Sure, moms in the "brownstone belt" might pooh-pooh Manhattan life as too fast, too cramped and not having enough food co-ops, but when it comes time to have their babies they seem to be oddly drawn to the borough. According to New York Times stats, hospitals in neighborhoods like Park Slope, Fort Greene and Cobble Hill have lost patients, while four Manhattan hospitals' birth rates have gone up 31%. The total number of births in the city has gone up just 3% in the last ten years.

A soon to be mom in DUMBO insisted that her preference for Manhattan hospitals just means she doesn't want to label herself. "Don’t get me wrong, I’m proud of living in Brooklyn," said Nicole Reese, who will be having her child at Roosevelt Hospital in Manhattan. "I do think of myself as living in New York City proper, and I don’t really make a distinction about certain life choices based on whether it’s in my borough or not. Manhattan has some of the best doctors in the country....Why would I not choose them?"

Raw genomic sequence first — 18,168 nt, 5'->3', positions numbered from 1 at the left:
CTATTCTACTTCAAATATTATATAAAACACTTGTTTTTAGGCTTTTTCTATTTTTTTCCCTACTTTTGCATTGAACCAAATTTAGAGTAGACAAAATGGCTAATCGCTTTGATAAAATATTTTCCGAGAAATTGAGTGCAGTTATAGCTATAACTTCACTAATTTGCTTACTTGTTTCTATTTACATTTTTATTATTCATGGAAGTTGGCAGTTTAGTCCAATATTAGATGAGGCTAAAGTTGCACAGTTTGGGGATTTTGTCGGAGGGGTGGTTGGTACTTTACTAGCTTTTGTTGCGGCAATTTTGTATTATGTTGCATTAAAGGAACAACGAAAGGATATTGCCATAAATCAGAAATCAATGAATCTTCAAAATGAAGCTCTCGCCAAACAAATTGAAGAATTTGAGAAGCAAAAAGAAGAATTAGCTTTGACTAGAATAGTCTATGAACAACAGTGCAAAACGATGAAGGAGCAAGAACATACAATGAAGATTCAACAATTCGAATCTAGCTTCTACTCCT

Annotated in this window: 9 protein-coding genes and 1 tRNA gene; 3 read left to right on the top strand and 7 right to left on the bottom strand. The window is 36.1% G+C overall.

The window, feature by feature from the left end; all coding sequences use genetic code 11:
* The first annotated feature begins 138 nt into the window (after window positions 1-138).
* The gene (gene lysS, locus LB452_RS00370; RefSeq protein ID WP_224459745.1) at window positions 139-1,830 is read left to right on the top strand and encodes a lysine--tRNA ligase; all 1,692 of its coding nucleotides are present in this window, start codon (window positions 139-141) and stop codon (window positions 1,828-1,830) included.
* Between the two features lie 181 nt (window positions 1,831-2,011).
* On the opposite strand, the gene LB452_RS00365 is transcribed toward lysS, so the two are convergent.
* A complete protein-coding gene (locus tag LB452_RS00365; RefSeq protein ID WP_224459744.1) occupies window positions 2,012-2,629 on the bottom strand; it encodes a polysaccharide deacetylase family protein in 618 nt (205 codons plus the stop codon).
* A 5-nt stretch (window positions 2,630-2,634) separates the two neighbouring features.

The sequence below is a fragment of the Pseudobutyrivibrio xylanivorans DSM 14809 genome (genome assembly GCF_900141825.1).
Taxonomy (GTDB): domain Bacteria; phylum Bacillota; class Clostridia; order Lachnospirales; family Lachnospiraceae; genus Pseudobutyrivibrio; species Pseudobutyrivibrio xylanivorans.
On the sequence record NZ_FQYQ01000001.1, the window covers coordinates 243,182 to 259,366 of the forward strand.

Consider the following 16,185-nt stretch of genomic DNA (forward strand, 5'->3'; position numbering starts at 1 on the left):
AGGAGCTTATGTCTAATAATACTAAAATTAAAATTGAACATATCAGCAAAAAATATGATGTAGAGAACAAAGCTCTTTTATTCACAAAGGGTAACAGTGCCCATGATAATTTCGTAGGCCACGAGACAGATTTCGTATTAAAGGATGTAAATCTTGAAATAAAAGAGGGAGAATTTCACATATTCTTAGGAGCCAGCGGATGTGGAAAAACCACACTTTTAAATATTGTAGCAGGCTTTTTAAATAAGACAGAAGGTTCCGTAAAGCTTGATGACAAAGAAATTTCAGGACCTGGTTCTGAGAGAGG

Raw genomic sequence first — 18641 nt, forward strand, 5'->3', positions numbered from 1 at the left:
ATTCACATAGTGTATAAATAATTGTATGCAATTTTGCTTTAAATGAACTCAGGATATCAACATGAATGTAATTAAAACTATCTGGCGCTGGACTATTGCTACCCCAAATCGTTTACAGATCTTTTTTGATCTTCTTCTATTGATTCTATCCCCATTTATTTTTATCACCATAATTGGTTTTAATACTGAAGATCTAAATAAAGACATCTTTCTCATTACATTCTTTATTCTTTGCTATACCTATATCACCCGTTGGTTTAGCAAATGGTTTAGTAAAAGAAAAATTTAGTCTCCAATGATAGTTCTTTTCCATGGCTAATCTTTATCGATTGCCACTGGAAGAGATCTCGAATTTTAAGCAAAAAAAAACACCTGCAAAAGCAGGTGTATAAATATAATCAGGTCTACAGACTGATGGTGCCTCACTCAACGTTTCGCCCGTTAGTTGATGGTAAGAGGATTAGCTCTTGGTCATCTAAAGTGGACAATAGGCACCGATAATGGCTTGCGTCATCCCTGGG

Though births at New York Methodist Hospital in Park Slope have shot up 40% in the past decade, they haven't been coming from Park Slope mothers. The hospital has seen more West Indian, Latina and Haitian mothers from Bed-Stuy, East New York and Crown Heights. They're also attracting some of the borough's more practical parents. Park Slope's Natasha Crewdson-Gleizer was urged by her friends to go to Manhattan hospitals, but she stuck with Methodist, saying, "I had this vision of myself on the Brooklyn Bridge, laboring or giving birth and not being able to get to a hospital on time, and that to me seemed very scary." Besides, staying in Park Slope means you can just walk to the bar with your new baby right afterward!